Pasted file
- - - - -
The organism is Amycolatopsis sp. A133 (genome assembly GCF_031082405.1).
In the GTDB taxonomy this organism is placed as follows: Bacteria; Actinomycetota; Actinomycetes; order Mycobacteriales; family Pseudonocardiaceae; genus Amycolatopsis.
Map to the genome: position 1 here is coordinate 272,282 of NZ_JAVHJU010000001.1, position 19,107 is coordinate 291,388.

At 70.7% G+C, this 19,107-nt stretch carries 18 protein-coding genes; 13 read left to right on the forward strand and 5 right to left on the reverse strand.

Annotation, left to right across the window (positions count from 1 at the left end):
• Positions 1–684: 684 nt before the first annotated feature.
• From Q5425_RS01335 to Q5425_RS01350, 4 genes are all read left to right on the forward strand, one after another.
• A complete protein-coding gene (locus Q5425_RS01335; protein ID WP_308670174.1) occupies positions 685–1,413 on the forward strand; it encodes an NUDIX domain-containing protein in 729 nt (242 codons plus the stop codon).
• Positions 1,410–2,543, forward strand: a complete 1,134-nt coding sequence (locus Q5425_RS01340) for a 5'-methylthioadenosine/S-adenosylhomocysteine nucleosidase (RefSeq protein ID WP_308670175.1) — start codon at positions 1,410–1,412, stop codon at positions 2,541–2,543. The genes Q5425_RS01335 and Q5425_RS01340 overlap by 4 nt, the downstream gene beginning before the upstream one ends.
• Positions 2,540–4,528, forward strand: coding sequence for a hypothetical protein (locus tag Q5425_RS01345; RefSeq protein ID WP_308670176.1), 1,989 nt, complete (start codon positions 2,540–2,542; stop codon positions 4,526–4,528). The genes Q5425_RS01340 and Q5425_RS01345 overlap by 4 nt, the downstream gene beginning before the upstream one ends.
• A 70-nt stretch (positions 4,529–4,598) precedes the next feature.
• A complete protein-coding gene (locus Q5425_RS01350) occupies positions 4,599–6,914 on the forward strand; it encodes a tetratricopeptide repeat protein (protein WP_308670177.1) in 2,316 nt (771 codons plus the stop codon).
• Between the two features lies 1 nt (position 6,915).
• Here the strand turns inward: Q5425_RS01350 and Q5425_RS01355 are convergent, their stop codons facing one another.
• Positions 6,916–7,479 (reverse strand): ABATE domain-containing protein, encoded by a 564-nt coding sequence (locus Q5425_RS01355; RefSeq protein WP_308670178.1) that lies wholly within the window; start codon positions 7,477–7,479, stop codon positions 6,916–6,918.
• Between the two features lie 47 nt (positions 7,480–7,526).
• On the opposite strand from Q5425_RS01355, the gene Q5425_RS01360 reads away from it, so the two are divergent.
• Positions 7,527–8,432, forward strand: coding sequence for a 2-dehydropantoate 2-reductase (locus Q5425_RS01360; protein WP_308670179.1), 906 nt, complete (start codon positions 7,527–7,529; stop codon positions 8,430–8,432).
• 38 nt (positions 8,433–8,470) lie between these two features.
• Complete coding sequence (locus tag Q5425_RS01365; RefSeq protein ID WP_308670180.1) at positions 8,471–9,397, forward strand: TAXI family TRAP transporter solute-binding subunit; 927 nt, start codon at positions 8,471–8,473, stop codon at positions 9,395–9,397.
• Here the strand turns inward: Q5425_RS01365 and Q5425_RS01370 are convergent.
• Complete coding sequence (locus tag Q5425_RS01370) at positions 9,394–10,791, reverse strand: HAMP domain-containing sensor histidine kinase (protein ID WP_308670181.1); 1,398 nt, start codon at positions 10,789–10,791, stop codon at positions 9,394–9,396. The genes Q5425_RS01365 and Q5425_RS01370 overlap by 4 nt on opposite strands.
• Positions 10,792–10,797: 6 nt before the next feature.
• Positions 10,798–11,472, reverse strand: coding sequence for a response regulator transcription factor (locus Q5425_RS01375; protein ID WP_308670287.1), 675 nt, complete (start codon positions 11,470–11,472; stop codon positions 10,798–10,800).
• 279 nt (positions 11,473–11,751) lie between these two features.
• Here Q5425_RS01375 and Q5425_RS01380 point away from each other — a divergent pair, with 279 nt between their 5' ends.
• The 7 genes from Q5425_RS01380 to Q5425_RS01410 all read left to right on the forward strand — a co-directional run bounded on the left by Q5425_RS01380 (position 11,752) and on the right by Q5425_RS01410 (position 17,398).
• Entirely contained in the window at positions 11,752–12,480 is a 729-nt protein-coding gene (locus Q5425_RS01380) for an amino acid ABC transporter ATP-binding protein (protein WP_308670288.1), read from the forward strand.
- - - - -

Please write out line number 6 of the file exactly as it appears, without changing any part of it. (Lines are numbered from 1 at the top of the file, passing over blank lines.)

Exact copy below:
• Positions 1–684: 684 nt before the first annotated feature.